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Plants as ecosystem engineers in coastal landscapes

Eising, Kasper (2019) Plants as ecosystem engineers in coastal landscapes. Colloquium, Ecology and Evolution.

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Coastal ecosystem are often characterized by their vegetation. This vegetation provides a wide spectrum of valuable ecosystem services. However, increased disturbance and stress is threating the stability of such ecosystems. It is therefore important to understand what mechanisms vegetation exert to influence their environment and how these mechanisms affect coastal ecosystems via landscape formation. In this colloquium landscape formation mechanisms are discussed via two sub-categories: the mechanisms that vegetation directly impose on the landscape and indirect effects on the landscape via mechanisms and processes on vegetation development and succession. In extension it is discussed how the mechanisms are affected when vegetation degrades and disappears. Ultimately these mechanisms are then taken into consideration for how coastal ecosystems can be conserved or restored. First this presentation discussed small-scale physical effects that emerge in the environment from the presence of vegetation. Then mechanisms behind distribution patterns are addressed providing causes for the emergence of spatial patterns in landscape formation. Thirdly it is discussed how vegetation composition and accompanying life-history traits affect landscape formation processes. Finally interaction between vegetation and other organisms and their effect on spatial patterns are examined. Next it was established how vegetation affect soil composition, provide shielding and induce self-facilitating feedback mechanisms, making the environment more habitable for other vegetation. These feedback loops are consecutively used to explain processes that occur once vegetation degrades. Examples are shown of how negative feedback loops change existing ecosystems and allow other ecosystems to encroach on the original ecosystem. In the end methods are discussed which can help reduce disturbance and reintroduce the positive feedback mechanisms that stabilize coastal ecosystems.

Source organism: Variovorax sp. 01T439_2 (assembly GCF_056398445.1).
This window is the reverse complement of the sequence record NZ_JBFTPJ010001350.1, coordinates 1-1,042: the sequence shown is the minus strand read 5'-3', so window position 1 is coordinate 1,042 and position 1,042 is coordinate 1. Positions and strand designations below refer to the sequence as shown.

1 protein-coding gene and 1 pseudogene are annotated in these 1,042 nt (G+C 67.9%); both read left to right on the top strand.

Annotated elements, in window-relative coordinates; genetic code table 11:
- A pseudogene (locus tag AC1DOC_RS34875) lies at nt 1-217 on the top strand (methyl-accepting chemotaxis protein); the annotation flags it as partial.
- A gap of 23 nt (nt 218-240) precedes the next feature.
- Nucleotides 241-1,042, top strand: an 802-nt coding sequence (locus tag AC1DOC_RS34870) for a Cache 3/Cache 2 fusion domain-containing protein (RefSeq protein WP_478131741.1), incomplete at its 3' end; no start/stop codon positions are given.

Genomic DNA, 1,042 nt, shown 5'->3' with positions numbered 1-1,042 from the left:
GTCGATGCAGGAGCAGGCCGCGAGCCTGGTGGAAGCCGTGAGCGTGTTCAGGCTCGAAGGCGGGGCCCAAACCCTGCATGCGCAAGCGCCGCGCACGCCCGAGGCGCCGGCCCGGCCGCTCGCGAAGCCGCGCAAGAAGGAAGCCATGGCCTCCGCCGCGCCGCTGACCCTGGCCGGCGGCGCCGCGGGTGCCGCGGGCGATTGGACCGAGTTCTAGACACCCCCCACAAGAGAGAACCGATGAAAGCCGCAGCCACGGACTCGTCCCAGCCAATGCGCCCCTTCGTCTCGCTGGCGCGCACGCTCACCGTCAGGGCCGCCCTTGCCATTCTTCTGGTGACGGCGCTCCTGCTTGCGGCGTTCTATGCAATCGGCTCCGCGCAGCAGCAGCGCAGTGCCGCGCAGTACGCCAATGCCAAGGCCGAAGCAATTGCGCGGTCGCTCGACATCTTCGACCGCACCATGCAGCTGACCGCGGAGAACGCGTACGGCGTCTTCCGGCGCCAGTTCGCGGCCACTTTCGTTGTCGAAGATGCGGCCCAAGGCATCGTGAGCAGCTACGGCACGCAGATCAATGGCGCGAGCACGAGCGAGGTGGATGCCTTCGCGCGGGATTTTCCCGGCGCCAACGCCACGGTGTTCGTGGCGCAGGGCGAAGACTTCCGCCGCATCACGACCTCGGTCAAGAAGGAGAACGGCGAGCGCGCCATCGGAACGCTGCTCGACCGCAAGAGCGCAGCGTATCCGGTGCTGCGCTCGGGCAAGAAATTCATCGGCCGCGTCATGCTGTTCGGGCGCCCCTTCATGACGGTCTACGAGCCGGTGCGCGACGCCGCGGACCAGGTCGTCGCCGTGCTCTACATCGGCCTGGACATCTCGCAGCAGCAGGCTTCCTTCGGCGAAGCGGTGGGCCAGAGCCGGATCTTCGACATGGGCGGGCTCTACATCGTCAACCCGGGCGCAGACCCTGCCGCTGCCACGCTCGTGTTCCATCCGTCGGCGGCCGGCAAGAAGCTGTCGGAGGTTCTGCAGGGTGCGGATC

Item Type: Thesis (Colloquium)
Supervisor nameSupervisor E mail
Heide, T. van
Degree programme: Ecology and Evolution
Thesis type: Colloquium
Language: English
Date Deposited: 14 Jul 2019
Last Modified: 16 Jul 2019 11:46

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